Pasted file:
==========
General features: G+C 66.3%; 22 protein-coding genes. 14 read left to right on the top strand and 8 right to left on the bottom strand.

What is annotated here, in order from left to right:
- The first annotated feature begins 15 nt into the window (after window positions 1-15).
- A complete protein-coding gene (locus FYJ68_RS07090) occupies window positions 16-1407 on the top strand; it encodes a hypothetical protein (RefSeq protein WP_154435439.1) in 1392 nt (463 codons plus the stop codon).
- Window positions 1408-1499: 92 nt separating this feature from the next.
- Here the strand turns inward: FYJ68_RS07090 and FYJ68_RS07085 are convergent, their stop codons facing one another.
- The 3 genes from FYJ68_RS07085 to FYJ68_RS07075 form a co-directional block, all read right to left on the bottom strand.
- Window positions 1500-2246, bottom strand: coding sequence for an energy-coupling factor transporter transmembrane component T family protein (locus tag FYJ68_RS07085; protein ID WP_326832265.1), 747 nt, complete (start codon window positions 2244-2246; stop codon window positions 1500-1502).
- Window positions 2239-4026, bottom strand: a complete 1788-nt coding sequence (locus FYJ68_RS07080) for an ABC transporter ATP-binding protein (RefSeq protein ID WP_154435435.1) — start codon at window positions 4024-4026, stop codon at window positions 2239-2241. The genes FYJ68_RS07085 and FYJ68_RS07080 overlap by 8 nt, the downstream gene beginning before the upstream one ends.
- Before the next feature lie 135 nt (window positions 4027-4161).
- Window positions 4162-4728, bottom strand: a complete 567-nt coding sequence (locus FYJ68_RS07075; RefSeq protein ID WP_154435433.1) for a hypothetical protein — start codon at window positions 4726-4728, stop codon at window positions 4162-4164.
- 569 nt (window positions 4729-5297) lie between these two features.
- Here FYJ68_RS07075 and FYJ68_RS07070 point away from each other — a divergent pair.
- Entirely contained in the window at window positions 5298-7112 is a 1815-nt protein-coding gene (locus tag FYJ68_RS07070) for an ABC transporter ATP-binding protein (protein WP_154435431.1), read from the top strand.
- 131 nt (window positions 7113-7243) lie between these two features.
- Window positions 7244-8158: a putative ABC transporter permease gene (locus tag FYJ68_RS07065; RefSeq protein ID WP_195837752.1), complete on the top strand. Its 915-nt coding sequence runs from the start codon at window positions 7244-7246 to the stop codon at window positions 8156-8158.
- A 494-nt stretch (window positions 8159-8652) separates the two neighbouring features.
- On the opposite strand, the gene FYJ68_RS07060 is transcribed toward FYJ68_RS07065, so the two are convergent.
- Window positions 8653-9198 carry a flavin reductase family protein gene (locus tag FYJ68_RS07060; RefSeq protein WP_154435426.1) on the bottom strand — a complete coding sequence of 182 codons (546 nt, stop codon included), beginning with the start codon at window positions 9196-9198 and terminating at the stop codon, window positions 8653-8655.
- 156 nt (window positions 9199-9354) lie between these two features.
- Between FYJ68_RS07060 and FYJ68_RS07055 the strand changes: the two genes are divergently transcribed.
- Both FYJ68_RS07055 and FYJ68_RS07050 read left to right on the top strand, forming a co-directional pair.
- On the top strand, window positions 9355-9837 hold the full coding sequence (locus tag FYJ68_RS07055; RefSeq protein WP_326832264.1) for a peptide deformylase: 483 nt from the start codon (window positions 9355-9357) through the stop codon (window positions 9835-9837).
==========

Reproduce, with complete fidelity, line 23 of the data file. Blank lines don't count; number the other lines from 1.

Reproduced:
- On the top strand, window positions 9355-9837 hold the full coding sequence (locus tag FYJ68_RS07055; RefSeq protein WP_326832264.1) for a peptide deformylase: 483 nt from the start codon (window positions 9355-9357) through the stop codon (window positions 9835-9837).